Shorewood Won't Regulate Little Free Libraries
Village doesn't plan to follow Whitefish Bay's lead at this point in regulating the free book boxes.
Although Whitefish Bay has become the first municipality in the country to keep Little Free Library boxes out of front yards, Shorewood — which has also seen the phenomenon — has no intentions to regulate them at this time, the village manager said.
Village Manager Chris Swartz confirmed that Shorewood has an ordinance preventing general structures in front yards, similar to Whitefish Bay's. Swartz said most municipalities have them.
“Everyone has a similar type ordinance about structures in front yards,” he said. “It’s common and dates to the 1960s and 50s.”
However, Swartz said he believes that “ordinances should be cultivated based on need and debate a bit,” and in Shorewood, no one has complained about the boxes, which have sprouted up in communities across the country in an effort to foster literacy and community. "We don't plan to regulate them at this time," he said on Friday.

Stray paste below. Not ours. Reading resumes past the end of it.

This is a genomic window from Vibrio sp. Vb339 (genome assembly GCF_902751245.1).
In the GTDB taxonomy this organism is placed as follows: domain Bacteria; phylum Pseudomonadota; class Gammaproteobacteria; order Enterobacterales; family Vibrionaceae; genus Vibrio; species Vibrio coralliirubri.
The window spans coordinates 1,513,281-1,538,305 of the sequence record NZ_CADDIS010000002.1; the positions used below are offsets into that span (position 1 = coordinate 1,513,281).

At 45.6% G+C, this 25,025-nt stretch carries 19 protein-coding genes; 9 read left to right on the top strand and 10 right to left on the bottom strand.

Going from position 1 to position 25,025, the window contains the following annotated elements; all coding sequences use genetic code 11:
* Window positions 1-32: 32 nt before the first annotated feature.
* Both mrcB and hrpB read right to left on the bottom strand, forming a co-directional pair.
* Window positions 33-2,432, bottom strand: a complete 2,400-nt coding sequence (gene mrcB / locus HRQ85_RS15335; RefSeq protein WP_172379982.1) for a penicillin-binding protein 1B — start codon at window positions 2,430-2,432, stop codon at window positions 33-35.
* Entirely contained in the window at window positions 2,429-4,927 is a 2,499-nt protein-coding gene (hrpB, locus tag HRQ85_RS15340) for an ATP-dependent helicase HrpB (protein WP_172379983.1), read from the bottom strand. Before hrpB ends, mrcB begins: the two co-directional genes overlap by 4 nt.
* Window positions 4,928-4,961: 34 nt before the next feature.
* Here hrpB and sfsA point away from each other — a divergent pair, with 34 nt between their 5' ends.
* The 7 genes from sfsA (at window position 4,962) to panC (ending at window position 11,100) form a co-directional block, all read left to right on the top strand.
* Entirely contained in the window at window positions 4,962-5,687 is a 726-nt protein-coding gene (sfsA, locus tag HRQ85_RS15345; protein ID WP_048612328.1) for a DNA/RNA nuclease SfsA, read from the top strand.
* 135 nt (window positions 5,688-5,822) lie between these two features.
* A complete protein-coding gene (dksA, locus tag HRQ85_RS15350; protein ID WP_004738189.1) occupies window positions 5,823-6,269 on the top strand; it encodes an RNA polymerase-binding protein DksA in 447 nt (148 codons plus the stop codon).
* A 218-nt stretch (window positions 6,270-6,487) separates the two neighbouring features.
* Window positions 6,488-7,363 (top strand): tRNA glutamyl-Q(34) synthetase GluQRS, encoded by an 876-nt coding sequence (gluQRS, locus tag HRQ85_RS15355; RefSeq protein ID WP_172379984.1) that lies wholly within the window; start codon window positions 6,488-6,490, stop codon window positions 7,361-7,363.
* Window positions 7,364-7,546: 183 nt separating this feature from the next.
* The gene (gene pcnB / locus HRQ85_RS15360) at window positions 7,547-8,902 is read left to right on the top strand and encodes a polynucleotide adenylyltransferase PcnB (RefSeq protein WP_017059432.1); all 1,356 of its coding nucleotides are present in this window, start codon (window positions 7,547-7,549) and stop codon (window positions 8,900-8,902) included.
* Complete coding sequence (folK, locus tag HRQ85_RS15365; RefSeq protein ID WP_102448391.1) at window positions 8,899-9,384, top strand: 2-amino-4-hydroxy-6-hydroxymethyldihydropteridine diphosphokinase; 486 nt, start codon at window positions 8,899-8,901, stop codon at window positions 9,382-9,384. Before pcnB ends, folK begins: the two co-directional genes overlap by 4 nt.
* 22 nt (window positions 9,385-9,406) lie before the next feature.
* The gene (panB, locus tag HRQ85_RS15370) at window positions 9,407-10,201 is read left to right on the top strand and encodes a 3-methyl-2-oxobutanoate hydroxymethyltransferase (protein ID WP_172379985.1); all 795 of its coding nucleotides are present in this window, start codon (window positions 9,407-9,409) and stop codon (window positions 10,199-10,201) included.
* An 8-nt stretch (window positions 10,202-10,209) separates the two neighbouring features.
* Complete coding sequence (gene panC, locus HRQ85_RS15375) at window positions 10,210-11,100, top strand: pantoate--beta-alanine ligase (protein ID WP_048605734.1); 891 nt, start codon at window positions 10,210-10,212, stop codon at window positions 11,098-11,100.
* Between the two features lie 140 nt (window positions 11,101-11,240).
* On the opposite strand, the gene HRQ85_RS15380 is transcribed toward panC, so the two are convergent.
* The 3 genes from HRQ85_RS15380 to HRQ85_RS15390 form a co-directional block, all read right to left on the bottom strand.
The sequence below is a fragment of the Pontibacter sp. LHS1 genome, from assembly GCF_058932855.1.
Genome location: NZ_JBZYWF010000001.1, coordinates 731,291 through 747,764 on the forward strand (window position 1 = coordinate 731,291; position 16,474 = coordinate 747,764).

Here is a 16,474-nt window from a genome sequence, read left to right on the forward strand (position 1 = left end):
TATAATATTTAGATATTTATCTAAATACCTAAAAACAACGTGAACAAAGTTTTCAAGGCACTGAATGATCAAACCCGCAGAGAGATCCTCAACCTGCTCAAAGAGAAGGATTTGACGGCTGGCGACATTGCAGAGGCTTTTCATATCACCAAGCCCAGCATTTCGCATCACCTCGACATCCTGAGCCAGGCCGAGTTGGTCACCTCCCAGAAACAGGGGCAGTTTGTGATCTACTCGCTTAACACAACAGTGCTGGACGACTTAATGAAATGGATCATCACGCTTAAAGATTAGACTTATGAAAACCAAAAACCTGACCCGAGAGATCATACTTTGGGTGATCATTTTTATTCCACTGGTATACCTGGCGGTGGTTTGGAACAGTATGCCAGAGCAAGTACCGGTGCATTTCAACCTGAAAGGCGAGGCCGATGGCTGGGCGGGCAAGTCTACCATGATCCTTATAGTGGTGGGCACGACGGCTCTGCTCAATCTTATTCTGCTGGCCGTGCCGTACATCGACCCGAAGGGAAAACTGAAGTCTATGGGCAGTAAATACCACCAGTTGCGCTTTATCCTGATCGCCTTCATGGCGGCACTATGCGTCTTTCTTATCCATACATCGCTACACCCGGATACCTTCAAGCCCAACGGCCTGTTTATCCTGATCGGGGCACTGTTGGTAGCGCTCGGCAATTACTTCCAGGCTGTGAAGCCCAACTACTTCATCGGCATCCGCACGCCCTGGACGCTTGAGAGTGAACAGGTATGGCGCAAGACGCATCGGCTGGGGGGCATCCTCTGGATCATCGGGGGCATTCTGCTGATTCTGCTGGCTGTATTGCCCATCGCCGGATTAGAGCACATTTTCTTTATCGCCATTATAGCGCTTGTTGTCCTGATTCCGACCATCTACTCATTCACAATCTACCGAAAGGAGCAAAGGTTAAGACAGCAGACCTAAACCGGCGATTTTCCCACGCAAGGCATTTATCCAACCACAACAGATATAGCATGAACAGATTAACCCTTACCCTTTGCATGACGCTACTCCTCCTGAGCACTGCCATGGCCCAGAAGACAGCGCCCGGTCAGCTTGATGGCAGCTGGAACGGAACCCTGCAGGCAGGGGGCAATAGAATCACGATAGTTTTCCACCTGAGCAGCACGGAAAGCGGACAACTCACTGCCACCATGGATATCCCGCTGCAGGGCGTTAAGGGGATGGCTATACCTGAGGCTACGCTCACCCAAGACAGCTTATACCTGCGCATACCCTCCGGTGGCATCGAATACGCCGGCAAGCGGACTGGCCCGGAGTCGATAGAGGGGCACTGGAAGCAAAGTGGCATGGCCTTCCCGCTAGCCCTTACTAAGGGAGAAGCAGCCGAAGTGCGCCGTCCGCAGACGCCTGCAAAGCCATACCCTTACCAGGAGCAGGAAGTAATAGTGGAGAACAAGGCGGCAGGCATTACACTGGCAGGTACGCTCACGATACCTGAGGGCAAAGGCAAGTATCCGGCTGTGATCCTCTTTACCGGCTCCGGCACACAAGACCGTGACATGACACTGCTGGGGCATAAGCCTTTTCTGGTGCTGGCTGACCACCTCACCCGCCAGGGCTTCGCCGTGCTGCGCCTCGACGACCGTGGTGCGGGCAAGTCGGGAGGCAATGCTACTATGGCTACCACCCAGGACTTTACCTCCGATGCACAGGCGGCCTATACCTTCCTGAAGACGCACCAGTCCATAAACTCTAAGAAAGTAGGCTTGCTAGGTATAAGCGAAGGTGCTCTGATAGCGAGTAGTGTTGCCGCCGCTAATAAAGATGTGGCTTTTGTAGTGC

People can create their own box or order one using the directions on the Little Free Libraries website. The phenomenon has Wisconsin roots. People are supposed take the free books from the box and return them after reading or leave one of their own.
Of the boxes, Swartz added, “We’ve only had a couple so far, and I haven’t heard any complaints yet. I am sure as they get more popular” there could be more concern or they could “start getting destroyed or vandalized or people not maintaining them as they grow as a phenomenon," he said.
The only box he has personally seen in Shorewood is along Morris Blvd. “It’s a beautiful little cabinet,” he said. “I was curious what it was when I saw it, and people said these things are becoming hot.”
In Whitefish Bay, the Village Board decided to enforce the existing village code and ban Little Free Libraries from front yards across the village. Mailboxes and other structures are not allowed in the front yards of Whitefish Bay homes.
There are more than 4,000 to 5,000 Little Free Libraries in 34 countries, but Whitefish Bay is the first municipality to ban the structures, according to Rick Brooks from the national Little Free Library organization, as reported on Whitefish Bay Patch.
Whitefish Bay's action began in September, after Christ Church put up a Little Free Library in front of its meditation garden. Paul Launer, the village's building inspector, brought the issue before the Village Board.